When the U.S. subjugated the Indian nations, what was the impact of this western expansion on national unity? Explain your reasoning and support your argument with evidence.

Expert Answers

An illustration of the letter 'A' in a speech bubbles

The addition of territory in the frontier lands, and the subjugation of the Native tribes there opened up vast new territories for settlement and agriculture.

While sectional tension between slave-based economies and those of the North had been growing ever since the Constitution, the addition of these new lands threw gasoline on the fire.  The omnipresent question in the legislature and economic circles became "Would the new territories have legal slavery or be designated as free"?

As notable figures like Senator Henry Clay successfully compromised on the slave-free debate with the Missouri Compromise of 1820 and the Compromise of 1850, along with the Fugitive Slave Act, the amount of sectional tension grew in proportion to the number of slaves and slave territories.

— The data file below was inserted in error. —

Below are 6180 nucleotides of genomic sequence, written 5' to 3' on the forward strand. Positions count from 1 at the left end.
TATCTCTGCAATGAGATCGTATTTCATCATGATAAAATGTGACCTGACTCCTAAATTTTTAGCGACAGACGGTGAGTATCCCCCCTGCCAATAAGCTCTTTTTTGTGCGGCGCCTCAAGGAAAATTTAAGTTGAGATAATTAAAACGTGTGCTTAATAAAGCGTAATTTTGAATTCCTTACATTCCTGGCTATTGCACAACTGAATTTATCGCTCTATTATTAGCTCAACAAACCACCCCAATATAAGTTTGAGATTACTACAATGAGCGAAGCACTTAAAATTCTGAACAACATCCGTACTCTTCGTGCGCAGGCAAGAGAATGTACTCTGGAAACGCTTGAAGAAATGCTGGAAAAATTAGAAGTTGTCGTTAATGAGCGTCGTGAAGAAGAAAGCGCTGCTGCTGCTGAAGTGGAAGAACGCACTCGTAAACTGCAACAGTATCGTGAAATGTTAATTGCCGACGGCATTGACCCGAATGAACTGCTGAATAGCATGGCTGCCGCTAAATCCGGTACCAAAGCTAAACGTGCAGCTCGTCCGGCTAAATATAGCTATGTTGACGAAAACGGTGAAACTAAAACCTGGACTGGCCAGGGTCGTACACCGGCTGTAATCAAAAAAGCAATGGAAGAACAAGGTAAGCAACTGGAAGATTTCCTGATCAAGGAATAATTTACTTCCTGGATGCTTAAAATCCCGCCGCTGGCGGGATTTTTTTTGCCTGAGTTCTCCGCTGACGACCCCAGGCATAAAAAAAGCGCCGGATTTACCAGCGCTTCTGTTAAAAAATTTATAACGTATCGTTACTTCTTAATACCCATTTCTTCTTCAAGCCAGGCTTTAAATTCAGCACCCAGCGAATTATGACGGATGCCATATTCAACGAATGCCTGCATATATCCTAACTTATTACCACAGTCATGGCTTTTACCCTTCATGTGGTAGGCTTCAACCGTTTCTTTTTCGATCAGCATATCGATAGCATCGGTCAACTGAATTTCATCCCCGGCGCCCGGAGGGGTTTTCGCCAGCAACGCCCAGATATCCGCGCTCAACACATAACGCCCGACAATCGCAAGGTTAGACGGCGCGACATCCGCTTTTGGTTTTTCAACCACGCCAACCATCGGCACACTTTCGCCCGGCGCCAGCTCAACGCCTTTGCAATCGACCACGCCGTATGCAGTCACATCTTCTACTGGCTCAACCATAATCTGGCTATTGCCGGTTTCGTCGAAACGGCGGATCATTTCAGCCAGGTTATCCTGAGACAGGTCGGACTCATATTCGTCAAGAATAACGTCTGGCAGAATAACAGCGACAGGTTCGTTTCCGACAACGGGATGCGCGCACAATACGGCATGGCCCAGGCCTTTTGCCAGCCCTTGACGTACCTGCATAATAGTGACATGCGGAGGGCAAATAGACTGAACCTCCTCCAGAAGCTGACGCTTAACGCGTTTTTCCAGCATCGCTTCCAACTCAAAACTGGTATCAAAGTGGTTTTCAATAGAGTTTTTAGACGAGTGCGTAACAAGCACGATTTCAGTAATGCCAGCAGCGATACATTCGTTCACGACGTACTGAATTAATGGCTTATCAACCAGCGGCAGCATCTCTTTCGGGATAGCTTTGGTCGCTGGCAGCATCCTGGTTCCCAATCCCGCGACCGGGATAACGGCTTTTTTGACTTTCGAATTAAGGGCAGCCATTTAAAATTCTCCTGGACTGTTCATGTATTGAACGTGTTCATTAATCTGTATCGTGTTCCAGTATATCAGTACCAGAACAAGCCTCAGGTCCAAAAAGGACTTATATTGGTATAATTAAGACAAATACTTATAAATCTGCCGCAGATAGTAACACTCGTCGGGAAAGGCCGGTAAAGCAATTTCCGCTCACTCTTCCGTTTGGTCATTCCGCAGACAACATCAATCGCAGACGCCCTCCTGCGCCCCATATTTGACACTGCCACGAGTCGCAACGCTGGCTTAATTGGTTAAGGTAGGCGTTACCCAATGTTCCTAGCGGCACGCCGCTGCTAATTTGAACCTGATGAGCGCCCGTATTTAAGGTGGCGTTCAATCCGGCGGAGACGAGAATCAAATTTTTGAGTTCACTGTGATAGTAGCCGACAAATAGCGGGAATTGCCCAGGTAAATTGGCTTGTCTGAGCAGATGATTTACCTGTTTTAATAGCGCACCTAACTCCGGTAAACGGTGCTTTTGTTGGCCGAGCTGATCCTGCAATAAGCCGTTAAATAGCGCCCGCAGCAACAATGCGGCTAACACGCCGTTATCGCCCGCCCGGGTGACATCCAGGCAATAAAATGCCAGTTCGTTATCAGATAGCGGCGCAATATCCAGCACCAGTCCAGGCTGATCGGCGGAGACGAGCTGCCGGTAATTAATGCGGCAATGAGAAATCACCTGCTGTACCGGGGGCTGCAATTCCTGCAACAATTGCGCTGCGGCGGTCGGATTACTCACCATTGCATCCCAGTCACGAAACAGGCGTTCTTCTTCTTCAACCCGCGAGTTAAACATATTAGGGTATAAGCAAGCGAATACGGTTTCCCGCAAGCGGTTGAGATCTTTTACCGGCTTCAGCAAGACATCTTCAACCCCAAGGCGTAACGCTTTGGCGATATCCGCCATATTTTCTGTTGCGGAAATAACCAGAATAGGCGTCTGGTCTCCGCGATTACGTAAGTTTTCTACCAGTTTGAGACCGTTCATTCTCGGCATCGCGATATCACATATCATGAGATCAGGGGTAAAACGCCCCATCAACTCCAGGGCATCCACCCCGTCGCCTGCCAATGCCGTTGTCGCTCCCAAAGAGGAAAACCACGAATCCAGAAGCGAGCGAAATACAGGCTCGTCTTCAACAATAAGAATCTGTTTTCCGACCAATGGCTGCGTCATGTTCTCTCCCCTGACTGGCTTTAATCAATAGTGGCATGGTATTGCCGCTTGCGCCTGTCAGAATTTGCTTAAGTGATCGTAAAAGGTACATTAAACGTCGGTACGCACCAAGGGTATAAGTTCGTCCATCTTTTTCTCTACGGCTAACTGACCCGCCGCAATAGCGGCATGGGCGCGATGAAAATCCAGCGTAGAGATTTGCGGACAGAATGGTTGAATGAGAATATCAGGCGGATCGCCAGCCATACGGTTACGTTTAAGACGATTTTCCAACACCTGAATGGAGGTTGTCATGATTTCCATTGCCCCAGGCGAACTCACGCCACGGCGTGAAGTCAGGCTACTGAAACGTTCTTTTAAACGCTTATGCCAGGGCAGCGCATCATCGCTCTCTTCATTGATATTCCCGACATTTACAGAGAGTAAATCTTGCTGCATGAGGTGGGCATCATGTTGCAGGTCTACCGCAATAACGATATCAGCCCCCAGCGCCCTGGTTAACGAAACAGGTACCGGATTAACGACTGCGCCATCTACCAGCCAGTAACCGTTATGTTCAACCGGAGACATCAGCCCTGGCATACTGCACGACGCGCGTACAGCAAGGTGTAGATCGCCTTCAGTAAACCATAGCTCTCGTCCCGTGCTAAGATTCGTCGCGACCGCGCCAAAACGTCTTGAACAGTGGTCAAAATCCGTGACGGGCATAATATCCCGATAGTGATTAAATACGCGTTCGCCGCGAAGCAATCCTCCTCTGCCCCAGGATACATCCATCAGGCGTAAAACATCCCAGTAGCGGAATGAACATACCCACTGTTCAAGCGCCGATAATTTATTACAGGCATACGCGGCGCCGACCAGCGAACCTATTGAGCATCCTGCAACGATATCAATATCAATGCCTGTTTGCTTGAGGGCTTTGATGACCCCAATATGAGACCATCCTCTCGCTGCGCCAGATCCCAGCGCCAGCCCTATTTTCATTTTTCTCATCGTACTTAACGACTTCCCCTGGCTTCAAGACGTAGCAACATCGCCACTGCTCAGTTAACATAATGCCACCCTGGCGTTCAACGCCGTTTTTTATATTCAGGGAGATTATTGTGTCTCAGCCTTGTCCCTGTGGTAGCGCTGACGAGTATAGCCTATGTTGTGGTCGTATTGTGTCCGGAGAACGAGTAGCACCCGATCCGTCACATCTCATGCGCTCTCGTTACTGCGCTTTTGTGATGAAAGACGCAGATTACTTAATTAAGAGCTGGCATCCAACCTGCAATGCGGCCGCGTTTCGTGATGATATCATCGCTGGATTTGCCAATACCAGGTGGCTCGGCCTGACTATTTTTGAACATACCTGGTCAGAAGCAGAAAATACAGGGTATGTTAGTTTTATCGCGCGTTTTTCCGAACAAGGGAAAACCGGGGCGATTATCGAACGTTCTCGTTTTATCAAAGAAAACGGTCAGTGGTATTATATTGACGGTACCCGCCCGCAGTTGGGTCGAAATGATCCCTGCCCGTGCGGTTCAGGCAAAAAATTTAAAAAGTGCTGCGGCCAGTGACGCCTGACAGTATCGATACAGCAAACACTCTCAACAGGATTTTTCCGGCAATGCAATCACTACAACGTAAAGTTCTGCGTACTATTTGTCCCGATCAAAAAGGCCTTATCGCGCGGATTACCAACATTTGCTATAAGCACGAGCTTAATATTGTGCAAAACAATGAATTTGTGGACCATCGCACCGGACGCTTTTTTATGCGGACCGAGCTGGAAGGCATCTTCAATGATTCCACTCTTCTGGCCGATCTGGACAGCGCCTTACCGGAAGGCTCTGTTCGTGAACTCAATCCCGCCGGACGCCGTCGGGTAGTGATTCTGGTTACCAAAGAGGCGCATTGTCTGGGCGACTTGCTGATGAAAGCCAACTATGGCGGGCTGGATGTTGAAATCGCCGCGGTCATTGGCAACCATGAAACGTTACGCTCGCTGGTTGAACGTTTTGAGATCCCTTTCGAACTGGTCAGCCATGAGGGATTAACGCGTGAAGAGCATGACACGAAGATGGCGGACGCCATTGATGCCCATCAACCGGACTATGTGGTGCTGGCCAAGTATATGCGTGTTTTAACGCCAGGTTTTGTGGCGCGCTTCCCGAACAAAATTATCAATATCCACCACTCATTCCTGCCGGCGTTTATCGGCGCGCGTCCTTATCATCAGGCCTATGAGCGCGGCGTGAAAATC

Historians often argue that the Civil War was inevitable at some point, but many historians also argue that the reason it was in the early 1860s was because westward expansion forced the issue.

Approved by eNotes Editorial Team
An illustration of the letter 'A' in a speech bubbles

There are two major ideas/names to keep in mind when thinking about this question.  They are manifest destiny and Frederick Jackson Turner.  These two show how the subjugation of the Indians and the westward expansion that went with it promoted national unity.

Manifest destiny is, of course, the idea that the US was assigned by God to spread across the continent.  The US deserved this because of its superior government, culture, and "blood."  Turner argued that the frontier is what defined America.  The frontier gave Americans an identity as tough, independent pioneers.

Between them, these things increased national unity.  They created an identity that all Americans could share.  America was a country singled out by God to fight against Indians and others on the frontier as a way of improving the world.  This view of America's mission helped to boost national unity.

Approved by eNotes Editorial Team

We’ll help your grades soar

Start your 48-hour free trial and unlock all the summaries, Q&A, and analyses you need to get better grades now.

  • 30,000+ book summaries
  • 20% study tools discount
  • Ad-free content
  • PDF downloads
  • 300,000+ answers
  • 5-star customer support
Start your 48-Hour Free Trial